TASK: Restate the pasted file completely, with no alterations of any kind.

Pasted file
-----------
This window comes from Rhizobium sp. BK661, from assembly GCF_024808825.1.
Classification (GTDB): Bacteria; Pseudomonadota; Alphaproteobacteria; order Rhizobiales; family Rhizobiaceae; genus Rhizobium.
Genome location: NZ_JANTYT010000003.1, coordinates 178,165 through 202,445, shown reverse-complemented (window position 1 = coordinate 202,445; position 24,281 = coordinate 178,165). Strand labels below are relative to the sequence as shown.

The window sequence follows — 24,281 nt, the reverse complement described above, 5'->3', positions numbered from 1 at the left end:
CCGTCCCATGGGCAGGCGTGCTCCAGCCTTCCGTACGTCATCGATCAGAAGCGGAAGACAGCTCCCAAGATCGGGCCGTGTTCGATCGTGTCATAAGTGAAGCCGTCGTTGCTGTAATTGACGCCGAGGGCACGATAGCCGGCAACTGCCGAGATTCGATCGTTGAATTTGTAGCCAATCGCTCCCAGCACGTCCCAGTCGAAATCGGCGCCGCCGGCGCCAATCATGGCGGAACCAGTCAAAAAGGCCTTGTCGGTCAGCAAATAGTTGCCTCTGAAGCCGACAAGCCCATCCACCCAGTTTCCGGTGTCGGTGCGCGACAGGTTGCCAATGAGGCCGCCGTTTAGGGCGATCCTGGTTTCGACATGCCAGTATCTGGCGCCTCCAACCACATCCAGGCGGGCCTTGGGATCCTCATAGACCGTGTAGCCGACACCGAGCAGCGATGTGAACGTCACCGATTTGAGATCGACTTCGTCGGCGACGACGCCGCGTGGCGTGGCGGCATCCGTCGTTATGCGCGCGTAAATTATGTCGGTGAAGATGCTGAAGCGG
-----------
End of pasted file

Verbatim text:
This window comes from Rhizobium sp. BK661, from assembly GCF_024808825.1.
Classification (GTDB): Bacteria; Pseudomonadota; Alphaproteobacteria; order Rhizobiales; family Rhizobiaceae; genus Rhizobium.
Genome location: NZ_JANTYT010000003.1, coordinates 178,165 through 202,445, shown reverse-complemented (window position 1 = coordinate 202,445; position 24,281 = coordinate 178,165). Strand labels below are relative to the sequence as shown.

The window sequence follows — 24,281 nt, the reverse complement described above, 5'->3', positions numbered from 1 at the left end:
CCGTCCCATGGGCAGGCGTGCTCCAGCCTTCCGTACGTCATCGATCAGAAGCGGAAGACAGCTCCCAAGATCGGGCCGTGTTCGATCGTGTCATAAGTGAAGCCGTCGTTGCTGTAATTGACGCCGAGGGCACGATAGCCGGCAACTGCCGAGATTCGATCGTTGAATTTGTAGCCAATCGCTCCCAGCACGTCCCAGTCGAAATCGGCGCCGCCGGCGCCAATCATGGCGGAACCAGTCAAAAAGGCCTTGTCGGTCAGCAAATAGTTGCCTCTGAAGCCGACAAGCCCATCCACCCAGTTTCCGGTGTCGGTGCGCGACAGGTTGCCAATGAGGCCGCCGTTTAGGGCGATCCTGGTTTCGACATGCCAGTATCTGGCGCCTCCAACCACATCCAGGCGGGCCTTGGGATCCTCATAGACCGTGTAGCCGACACCGAGCAGCGATGTGAACGTCACCGATTTGAGATCGACTTCGTCGGCGACGACGCCGCGTGGCGTGGCGGCATCCGTCGTTATGCGCGCGTAAATTATGTCGGTGAAGATGCTGAAGCGG